One of the first – if not the first – artistic depictions in the British Isles of the national flower of Chile, the copihue (Lapageria rosea) can be seen carved in a wood-panel wall of Tyntesfield, the country residency established by William Gibbs (1790-1875) near Bristol and currently under the care of the National Trust. The finding was made by Dr Andrés Baeza-Ruz during a visit organized by the Hispanic-Anglosphere network to be later confirmed by Dr Eduardo Olate, an expert in the physiology, in vitro propagation and breeding of ornamental crops currently working at the British-Chilean chamber of commerce.
The copihue is a perennial climber that originates from the southern woodland regions of Chile and Argentina and can reach up to six metres high. Its mainly red, tubular flowers are a favourite target of the colibrí (humming bird), a key agent of pollination in the wild. In the language of one of the indigenous inhabitants of the area, the Mapuches, copihue means to be ‘upside down’ – a term that has inspired many legends, including one about the love affair of a Mapuche princess and a Pehuenche prince that with echoes of the Romeo and Juliet’s quarreling families saga ends in death and blood-letting, the latter having only the positive, magical feature of prompting the emergence of the climbing blood-red copihue from the depths of a local river. References about being the Chileans’s national flower can be traced back to around 1915-1920, but the status was confirmed by law in 1977 (decree 24 February 1977 Nr.62 Ministerio del Interior).
Discovered during the Botanical expedition of Hipólito Ruiz and José Antonio Pavón sometime during the years 1782 and 1783, it was given the scientific name of Lapageria rosea when listed in the third volume of their “Flora peruviana, et chilensis…” published in 1802, the Latin name being in honour of the first wife of the key ally – soon to become worst foe – of Spain, Napoleon whose maiden name was Josephine Tascher de la Pagerie. Yet the plant was only seen alive in Europe after it was grown successfully from seeds sent by William Lobb (1809-1863) from Concepción, Chile in 1848-9 to a nursery in Exeter, Devon run by the Scottish horticulturalist James Veitch (1792–1863), who with the resulting first specimen won a medal of the Royal Horticultural Society in 1850.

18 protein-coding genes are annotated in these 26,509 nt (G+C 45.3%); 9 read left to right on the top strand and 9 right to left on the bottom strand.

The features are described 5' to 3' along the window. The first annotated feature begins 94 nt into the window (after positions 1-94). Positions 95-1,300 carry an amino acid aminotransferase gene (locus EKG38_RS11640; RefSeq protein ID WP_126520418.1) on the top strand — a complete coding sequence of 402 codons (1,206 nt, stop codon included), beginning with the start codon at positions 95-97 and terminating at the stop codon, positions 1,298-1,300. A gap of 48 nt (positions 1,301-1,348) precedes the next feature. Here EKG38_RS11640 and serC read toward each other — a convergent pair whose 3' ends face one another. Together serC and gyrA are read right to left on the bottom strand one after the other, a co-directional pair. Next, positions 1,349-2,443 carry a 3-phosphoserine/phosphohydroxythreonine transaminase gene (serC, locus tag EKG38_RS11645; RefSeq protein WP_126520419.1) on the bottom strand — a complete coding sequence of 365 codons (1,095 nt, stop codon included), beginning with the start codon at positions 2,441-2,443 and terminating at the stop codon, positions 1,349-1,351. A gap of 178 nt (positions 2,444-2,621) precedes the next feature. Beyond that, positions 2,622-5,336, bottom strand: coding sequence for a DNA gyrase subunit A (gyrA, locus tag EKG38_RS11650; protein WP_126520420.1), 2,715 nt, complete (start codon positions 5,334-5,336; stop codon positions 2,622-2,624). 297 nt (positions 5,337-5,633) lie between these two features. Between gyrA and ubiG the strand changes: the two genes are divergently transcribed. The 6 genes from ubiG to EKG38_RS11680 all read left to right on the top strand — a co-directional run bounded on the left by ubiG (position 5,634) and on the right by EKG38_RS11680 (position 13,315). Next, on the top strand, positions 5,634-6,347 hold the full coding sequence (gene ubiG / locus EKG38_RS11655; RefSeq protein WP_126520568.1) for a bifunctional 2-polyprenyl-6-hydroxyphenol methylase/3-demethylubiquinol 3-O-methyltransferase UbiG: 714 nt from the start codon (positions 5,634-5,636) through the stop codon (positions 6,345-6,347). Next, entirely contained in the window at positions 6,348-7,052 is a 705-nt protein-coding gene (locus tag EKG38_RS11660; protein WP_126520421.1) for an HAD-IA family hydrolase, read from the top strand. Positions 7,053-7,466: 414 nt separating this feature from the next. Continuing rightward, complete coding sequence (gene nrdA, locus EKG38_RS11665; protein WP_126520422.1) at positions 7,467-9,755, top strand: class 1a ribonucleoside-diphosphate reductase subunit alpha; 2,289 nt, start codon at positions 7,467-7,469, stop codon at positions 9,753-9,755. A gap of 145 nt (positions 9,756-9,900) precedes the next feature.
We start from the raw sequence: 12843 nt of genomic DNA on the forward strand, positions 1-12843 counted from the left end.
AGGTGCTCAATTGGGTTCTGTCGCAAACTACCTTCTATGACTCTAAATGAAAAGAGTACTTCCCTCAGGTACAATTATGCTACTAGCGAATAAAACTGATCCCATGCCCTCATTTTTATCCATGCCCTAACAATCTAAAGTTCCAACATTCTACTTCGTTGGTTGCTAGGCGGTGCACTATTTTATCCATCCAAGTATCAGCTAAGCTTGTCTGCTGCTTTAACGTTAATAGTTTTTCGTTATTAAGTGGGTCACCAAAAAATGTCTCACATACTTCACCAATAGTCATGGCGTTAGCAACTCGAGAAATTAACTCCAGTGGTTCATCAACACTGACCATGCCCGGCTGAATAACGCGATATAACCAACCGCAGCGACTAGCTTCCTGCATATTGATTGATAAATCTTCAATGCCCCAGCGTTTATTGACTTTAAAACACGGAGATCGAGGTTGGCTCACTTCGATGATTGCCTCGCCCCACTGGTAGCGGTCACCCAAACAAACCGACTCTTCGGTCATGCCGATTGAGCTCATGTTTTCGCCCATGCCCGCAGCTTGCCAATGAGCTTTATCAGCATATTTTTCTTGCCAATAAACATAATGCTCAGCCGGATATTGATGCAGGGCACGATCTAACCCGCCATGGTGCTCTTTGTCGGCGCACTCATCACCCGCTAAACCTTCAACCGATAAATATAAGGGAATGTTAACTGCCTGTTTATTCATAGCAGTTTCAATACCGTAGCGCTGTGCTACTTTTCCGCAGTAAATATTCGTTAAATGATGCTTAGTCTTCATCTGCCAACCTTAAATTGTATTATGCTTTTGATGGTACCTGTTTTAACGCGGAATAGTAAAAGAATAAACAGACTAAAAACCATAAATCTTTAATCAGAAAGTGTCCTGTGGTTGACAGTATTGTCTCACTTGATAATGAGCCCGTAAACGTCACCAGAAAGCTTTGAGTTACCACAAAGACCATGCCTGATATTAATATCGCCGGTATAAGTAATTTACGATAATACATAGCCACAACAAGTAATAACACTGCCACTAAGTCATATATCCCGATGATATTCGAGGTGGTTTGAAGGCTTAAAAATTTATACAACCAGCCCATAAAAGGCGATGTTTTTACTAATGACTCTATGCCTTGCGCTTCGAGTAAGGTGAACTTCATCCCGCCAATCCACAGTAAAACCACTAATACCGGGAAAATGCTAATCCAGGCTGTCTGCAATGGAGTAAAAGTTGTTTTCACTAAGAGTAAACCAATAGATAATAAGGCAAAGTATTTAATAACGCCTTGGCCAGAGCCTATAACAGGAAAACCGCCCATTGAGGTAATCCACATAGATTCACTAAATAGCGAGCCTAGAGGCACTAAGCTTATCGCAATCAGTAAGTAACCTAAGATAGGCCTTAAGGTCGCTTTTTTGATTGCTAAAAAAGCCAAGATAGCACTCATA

It was precisely in this period when William Gibbs began to redecorate Tyntesfield in a naturalistic neo-Gothic style, although by the time the carved wooden panels were installed amid a two-year project started in 1863, the copihue remained an exotic plant, only to be seen in the greenhouses of stately homes such as that of the award-winning Dowager Duchess of Northumberland. Its prominent, yet so far unrecognized, representation in the walls of ‘Mrs. Gibbs’ room’ in the ground floor provides further powerful evidence of the strong cultural involvement of the Gibbs family, not just with Iberia, but with the whole of the global Hispanic world.
Sources and Suggested Reading: Ruiz, Hipólito, and Pavón, José. Flora Peruviana, Et Chilensis: Sive Descriptiones, Et Icones Plantarum Peruvianarum, Et Chilensium, Secundum Systema Linnaeanum Digestae, Cum Characteribus Plurium Generum Evulgatorum Reformatis. 3 vols.Vol. 3. Madrid: Typis Gabrielis de Sancha, 1802, p. 65; Musgrave, Toby, Gardner, Chris and Musgrave, Will. “Brothers in the Nursery: The Lobbs and the Veitch Dynasty – William Lobb (1809-64); Thomas Lobb (1811-94)” In The Plant Hunters: Two Hundred Years of Adventure and Discovery around the World, edited by Toby Musgrave, Chris Gardner and Will Musgrave, London: Ward Lock, 1998; Lazo, Waldo. Viajeros y Botánicos en Chile: Durante Los Siglos XVIII y XIX. Santiago de Chile: Editorial Universitaria de Chile, 2010; Andrea Zapata Contreras, Camila Gajardo Carrillo, Ivette Seguel Benítez. “El Copihue: Origen, Historia y Valor Cultural.” In Copihue, Manejo, Caracterización y Usos, edited by Ma. Gabriela Chahín Ananía Ivette Seguel Benítez, Eric Chait Mujica: Instituto de Investigaciones Agropecuarias, Ministerio de Agricultura, Centro Regional de Investigación INIA Carillanca, 2016; Shephard, Sue. Seeds of Fortune: A Gardening Dynasty: Bloomsbury, 2003.
How to cite: To cite from this page, please use any style (Chicago, Harvard, etc). Our preferred citation form is: Andrés Baeza-Ruz and Graciela Iglesias-Rogers, ‘Chile´s national flower at Tyntesfield’, Exploring the Hispanic-Anglosphere, an online exhibition – The Hispanic-Anglosphere: transnational networks, global communities (late 18th to early 20th centuries), project funded by the AHRC and the University of Winchester in partnership with the National Trust, [https://hispanic-anglosphere.com/online-exhibitions/chiles-national-flower-at-tyntesfield, accessed – please add the date of your visit].
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